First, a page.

Shouldn’t You Be At Work, Right Now

kinnon —  May 12, 2006 — Leave a comment

I have one of those jobs (if you can call it that – since I work for my own company) that sees me working all kinds of weird and wonderful hours. ‘Tis the joy of television production. (And what a joy it is this week with computers literally blowing up, buggy software and the clock ticking down to Imbi and I getting on a plane for Africa.) Twice in my illustrious career, I worked in organizations were 9 to 5 managers were addicted to the clock. You were to arrive on time to “fly your desk” no matter how late you worked the night before or whether or not it made more sense for you to work somewhere else.

Pamela Slim has a great Open Letter to senior managers that you must read. (I could live without the Che image, Pam.) Her point number 8:

Focus on the work people do, not how or when they do it. Some positions require people to be at their desk at an appointed hour to answer customer calls or to participate in live meetings. But others can do their work from home, early in the morning, late in the evening or dialing in from the local Starbucks. The turnover magnet you have for losing great employees is not the competitor down the street, it is the idea of freedom and flexibility for the self-employed. Your employees have different biorhythms and working styles and activities going on in their lives. If you provide flexible work options and don’t make people sit unnecessarily at their desk, you will keep some great employees who would otherwise leave. A manager who is afraid to offer telecommuting to her employees because she thinks they will slack off is just showing her own weakness. Great managers build accountability into flexible work plans and manage performance aggressively.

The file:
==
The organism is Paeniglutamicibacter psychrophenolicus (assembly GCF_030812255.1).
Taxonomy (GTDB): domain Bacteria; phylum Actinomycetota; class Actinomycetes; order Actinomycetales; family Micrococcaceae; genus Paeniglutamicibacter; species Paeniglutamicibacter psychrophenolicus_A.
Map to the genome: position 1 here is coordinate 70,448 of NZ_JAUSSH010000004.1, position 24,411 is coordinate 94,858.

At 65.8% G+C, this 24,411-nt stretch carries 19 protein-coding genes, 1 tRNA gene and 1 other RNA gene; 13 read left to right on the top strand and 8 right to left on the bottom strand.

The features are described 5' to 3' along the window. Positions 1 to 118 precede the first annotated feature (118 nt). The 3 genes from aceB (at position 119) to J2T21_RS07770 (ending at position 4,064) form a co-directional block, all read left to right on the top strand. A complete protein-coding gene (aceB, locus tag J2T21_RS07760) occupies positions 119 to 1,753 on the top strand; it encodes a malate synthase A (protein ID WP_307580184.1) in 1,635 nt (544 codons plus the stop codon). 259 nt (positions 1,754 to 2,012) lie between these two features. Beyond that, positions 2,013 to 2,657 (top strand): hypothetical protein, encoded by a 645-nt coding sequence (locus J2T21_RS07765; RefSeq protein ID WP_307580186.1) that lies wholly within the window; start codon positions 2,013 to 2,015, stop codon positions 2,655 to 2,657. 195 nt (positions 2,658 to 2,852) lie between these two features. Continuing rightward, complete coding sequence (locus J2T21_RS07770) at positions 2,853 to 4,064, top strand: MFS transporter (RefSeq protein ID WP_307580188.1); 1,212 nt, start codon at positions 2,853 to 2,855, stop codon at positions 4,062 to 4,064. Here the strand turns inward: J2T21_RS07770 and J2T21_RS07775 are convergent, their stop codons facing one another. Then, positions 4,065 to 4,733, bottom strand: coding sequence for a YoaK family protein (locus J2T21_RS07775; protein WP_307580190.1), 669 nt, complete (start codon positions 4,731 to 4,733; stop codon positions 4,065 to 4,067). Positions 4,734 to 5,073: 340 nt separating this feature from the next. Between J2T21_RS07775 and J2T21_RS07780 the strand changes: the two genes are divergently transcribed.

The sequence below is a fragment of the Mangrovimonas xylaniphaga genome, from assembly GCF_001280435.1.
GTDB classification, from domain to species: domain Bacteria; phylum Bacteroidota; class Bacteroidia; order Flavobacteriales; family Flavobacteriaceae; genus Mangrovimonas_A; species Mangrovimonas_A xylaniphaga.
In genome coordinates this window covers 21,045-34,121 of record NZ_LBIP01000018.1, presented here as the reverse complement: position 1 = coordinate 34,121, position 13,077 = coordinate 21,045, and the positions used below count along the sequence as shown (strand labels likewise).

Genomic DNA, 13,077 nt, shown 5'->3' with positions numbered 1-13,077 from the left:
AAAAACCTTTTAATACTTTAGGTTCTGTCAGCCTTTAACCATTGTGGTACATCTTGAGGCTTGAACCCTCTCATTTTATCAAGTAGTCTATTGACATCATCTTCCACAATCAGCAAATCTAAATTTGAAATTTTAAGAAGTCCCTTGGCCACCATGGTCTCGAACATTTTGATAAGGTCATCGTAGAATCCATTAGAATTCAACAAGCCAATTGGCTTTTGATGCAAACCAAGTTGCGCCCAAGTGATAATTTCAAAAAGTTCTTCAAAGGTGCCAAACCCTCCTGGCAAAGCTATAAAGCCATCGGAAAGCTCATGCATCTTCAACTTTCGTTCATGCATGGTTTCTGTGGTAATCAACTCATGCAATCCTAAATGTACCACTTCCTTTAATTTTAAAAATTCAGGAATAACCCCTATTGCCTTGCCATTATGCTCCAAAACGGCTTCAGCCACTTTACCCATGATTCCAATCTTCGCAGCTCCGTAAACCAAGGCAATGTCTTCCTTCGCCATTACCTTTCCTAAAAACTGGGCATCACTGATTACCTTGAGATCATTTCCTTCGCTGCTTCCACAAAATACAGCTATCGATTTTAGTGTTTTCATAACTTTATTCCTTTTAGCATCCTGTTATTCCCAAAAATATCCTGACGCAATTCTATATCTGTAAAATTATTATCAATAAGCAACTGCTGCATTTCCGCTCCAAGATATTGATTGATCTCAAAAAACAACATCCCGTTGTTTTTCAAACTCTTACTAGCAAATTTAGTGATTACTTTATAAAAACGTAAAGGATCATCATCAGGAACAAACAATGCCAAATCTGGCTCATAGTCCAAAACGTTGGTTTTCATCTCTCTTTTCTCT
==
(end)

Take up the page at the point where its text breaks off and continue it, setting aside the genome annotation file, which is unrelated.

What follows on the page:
Unfortunately, for too many so-called managers, it boils down to control. And they have the insane notion they can control time…or at least your use of it.

{HT: Truetalk & Kawasaki]

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kinnon

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A television editor, writer & director since 1978. A Christian since 1982. More than a little frustrated with the Church in the West since late in the last millennium.

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